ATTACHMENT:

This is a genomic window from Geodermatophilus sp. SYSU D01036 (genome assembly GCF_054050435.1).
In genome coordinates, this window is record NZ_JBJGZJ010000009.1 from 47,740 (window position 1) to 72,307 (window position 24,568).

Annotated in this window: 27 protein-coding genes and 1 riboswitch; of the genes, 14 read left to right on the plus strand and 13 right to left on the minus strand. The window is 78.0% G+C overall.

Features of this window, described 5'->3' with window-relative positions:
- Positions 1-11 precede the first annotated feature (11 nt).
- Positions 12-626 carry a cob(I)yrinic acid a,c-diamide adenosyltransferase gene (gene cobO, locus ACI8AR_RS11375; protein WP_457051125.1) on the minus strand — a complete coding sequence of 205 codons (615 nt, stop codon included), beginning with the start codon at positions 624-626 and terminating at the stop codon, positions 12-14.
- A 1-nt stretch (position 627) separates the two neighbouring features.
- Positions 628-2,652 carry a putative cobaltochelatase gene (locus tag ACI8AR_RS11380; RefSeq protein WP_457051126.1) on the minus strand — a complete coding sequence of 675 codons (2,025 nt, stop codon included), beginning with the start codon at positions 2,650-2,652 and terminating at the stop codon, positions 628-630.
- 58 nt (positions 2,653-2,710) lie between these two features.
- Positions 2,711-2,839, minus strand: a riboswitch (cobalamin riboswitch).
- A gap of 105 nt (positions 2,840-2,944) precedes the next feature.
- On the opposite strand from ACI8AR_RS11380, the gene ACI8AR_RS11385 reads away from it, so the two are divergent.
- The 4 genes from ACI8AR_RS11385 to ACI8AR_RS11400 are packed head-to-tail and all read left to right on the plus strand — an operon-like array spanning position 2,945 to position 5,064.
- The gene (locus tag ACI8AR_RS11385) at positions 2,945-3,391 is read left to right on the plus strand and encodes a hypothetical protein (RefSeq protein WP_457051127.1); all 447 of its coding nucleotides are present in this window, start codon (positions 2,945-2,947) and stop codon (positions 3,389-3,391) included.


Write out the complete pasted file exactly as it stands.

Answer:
This is a genomic window from Geodermatophilus sp. SYSU D01036 (genome assembly GCF_054050435.1).
In genome coordinates, this window is record NZ_JBJGZJ010000009.1 from 47,740 (window position 1) to 72,307 (window position 24,568).

Annotated in this window: 27 protein-coding genes and 1 riboswitch; of the genes, 14 read left to right on the plus strand and 13 right to left on the minus strand. The window is 78.0% G+C overall.

Features of this window, described 5'->3' with window-relative positions:
- Positions 1-11 precede the first annotated feature (11 nt).
- Positions 12-626 carry a cob(I)yrinic acid a,c-diamide adenosyltransferase gene (gene cobO, locus ACI8AR_RS11375; protein WP_457051125.1) on the minus strand — a complete coding sequence of 205 codons (615 nt, stop codon included), beginning with the start codon at positions 624-626 and terminating at the stop codon, positions 12-14.
- A 1-nt stretch (position 627) separates the two neighbouring features.
- Positions 628-2,652 carry a putative cobaltochelatase gene (locus tag ACI8AR_RS11380; RefSeq protein WP_457051126.1) on the minus strand — a complete coding sequence of 675 codons (2,025 nt, stop codon included), beginning with the start codon at positions 2,650-2,652 and terminating at the stop codon, positions 628-630.
- 58 nt (positions 2,653-2,710) lie between these two features.
- Positions 2,711-2,839, minus strand: a riboswitch (cobalamin riboswitch).
- A gap of 105 nt (positions 2,840-2,944) precedes the next feature.
- On the opposite strand from ACI8AR_RS11380, the gene ACI8AR_RS11385 reads away from it, so the two are divergent.
- The 4 genes from ACI8AR_RS11385 to ACI8AR_RS11400 are packed head-to-tail and all read left to right on the plus strand — an operon-like array spanning position 2,945 to position 5,064.
- The gene (locus tag ACI8AR_RS11385) at positions 2,945-3,391 is read left to right on the plus strand and encodes a hypothetical protein (RefSeq protein WP_457051127.1); all 447 of its coding nucleotides are present in this window, start codon (positions 2,945-2,947) and stop codon (positions 3,389-3,391) included.